Hidden secrets of Achaemenid dam engineering revealed

March 1, 2022 - 18:23

TEHRAN – Archaeologists have discovered treasured data on dam construction engineering and water resources management during the Achaemenid period (c. 550 – 330 BC).

“Seasons of archaeological excavations on Didegan dam uncovered valuable secrets and information concerning dam engineering and water control management which were practiced in Iran during Achaemenid era,” Iranian archaeologist Hamidreza Karami said on Sunday.

“Although much of this appreciated structure has been destroyed by floods and human plunder, we have been able to increase our knowledge of know-how and technology adopted to build dams related architectural structures in that period,” the archaeologist explained.

He made the remarks in the 19th Annual Symposium on the Iranian Archaeology which was held online from February 26 to 28. Co-organized by the Iranian Center for Archaeological Research (ICAR); Cultural Heritage, Tourism and Handicrafts Ministry; and the National Museum of Iran, the annual event turned the spotlight on countrywide excavations held during the past couple of months.

“Moreover, we carefully determined the location and specs of our archaeological trenches in order to gain the most information possible.”

Referring to the characteristics and architecture of the dam, he noted “The style of architecture and stone carving reflects the architectural traditions of the early Achaemenid period, especially the period of the Achaemenid King Darius [the Great].”

According to the archaeologist, the embankment dam is still a source of inspiration for modern architects and engineers.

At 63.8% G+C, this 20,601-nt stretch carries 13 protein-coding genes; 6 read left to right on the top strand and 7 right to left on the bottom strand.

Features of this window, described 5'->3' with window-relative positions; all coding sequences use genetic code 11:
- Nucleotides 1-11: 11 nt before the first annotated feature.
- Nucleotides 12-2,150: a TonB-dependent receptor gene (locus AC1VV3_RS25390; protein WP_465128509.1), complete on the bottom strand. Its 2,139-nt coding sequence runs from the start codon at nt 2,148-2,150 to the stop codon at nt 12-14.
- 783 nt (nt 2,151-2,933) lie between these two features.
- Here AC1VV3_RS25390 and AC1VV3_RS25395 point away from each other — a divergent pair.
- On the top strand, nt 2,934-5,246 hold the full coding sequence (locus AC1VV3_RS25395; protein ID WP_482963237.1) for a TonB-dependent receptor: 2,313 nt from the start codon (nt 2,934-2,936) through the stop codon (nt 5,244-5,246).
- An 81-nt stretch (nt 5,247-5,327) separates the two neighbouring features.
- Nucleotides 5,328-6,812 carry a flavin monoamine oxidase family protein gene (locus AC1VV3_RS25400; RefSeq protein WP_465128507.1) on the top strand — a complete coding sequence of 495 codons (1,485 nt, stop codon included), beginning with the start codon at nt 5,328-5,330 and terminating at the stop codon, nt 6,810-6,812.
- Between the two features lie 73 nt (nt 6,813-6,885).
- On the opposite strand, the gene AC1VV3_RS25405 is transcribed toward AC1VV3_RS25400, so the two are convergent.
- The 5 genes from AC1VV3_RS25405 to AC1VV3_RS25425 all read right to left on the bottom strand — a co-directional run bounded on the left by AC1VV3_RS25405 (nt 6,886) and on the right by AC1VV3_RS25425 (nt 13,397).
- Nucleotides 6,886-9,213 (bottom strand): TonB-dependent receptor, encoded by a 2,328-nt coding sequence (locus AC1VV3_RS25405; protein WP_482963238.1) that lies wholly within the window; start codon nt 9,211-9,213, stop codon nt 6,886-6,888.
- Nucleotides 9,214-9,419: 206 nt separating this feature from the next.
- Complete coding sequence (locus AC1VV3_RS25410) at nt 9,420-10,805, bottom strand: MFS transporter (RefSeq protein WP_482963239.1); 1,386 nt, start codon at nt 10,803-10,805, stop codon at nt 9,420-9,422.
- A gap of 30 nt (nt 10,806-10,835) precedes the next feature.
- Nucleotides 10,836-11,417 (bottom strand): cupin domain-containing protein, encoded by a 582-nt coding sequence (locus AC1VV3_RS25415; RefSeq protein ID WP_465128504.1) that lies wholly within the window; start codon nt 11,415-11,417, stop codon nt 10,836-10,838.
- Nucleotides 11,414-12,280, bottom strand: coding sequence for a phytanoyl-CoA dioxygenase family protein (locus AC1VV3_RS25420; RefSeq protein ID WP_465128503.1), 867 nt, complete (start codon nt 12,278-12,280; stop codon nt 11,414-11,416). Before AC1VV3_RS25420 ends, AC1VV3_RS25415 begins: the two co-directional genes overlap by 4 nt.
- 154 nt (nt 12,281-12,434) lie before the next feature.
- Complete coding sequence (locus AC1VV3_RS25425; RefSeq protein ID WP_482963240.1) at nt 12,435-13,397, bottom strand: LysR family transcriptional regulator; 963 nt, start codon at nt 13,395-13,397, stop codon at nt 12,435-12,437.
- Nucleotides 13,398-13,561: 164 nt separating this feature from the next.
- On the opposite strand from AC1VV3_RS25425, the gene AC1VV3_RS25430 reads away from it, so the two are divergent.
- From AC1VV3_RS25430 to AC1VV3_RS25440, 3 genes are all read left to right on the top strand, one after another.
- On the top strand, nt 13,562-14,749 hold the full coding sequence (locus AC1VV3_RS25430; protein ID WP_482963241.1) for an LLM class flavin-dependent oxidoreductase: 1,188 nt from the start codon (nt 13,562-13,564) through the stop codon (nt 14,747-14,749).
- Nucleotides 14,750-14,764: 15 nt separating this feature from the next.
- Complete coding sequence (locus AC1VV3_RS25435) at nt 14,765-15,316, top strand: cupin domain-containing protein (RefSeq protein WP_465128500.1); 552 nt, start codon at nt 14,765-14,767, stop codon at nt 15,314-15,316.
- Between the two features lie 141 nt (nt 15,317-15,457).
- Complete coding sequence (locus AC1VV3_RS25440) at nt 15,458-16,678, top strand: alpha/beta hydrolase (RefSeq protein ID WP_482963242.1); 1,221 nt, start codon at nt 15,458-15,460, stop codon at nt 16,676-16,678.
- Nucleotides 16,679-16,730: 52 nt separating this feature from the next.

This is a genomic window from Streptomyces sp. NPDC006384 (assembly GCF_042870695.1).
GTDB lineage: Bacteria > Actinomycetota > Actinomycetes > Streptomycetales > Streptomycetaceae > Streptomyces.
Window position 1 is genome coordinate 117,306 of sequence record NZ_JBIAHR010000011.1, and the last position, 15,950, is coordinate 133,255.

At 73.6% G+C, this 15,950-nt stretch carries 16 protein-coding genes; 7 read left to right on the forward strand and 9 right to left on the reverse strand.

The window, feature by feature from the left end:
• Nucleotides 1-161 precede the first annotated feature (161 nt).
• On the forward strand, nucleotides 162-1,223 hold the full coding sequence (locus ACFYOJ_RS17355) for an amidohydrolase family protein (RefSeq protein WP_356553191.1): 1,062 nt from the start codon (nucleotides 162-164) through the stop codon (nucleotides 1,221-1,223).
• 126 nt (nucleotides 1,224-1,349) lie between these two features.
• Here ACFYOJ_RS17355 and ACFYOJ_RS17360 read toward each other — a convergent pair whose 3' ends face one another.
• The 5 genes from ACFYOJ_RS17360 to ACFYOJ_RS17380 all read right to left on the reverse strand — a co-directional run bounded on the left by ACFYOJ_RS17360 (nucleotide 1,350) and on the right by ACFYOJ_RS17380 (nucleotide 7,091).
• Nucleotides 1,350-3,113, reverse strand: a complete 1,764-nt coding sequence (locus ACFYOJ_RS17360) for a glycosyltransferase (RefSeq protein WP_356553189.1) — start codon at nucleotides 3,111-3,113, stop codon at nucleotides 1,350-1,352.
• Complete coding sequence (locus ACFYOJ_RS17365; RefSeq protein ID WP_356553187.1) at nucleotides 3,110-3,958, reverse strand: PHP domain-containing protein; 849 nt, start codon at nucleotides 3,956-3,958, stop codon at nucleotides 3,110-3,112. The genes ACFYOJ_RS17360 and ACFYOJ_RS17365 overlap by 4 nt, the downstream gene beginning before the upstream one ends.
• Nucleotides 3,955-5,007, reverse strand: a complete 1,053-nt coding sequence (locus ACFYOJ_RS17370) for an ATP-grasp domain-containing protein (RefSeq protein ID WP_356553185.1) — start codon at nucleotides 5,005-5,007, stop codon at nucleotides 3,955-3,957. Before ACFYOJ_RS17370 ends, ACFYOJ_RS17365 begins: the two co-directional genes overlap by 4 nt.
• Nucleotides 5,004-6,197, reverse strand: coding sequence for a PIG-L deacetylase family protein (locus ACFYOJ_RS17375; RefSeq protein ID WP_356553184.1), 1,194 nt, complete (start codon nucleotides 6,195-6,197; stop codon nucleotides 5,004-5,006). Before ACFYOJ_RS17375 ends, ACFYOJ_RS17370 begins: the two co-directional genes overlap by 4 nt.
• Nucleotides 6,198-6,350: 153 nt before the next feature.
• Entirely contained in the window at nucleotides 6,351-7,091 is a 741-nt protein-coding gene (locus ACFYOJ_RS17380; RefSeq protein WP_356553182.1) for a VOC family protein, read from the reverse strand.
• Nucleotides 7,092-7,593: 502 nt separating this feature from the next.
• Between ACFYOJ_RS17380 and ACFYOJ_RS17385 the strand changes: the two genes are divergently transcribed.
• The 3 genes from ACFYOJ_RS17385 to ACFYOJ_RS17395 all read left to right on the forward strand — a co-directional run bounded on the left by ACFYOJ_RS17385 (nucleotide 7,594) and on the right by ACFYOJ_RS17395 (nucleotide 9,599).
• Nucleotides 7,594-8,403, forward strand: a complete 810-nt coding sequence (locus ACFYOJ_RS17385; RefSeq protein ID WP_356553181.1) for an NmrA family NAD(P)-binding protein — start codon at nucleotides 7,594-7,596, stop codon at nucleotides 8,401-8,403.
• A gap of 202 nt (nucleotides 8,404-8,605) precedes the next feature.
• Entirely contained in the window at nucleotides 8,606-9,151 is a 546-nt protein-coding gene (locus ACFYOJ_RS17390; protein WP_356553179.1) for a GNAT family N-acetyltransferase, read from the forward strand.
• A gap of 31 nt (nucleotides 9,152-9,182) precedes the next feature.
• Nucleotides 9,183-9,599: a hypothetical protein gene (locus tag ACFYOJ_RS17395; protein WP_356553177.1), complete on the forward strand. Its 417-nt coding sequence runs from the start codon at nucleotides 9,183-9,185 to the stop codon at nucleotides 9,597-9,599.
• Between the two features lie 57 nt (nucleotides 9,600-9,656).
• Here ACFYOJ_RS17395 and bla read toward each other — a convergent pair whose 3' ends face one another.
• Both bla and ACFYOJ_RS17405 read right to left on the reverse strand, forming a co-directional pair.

“Achaemenid-era embankment dams were built with such knowledge, extent, and durability that after 25 centuries, [modern] earthen dams are still built per the Achaemenid engineering model.”

Karami has previously described the Bostan Khani Dam in southern Iran, as a “masterpiece” of architecture and water management in Achaemenid-era Iran. “So far [valuable evidence of the] architectural structure has been obtained to recognize and realize the structure of the dam and its construction method.

The expert considered Bostan Khani Dam as the largest of its kind in the Achaemenid period that has been identified so far, saying it measures a crown height of 21 meters, a length of 170 meters, and a width of 70 meters.

Karami explained that waterways and water transmission networks are another part of their water management engineering, which is designed to bring water to the farthest possible areas of the region.

“Excavations and surveys on Bostan Khani Dam can increase our knowledge and understanding of the methods and techniques of dam construction and architectural structure that is currently being practiced.”

Late in January, a cultural heritage protection team discovered a stone-arched tunnel near an Achaemenid embankment dam in Marvdasht plain of Fars province.

The Achaemenid [Persian] Empire was the largest and most durable empire of its time. The empire stretched from Ethiopia, through Egypt, to Greece, to Anatolia (modern Turkey), Central Asia, and to India.

Building activity was extensive during the height of the empire, and of the several Achaemenian capitals, the ruins at Pasargadae and Persepolis are probably the most outstanding. Achaemenian sculptured reliefs and a great number of smaller art objects present a remarkably unified style for the period. Metalwork, especially in gold, was highly developed, and a variety of carefully executed examples survive.

The embankment dam has been registered in the National Heritage list.


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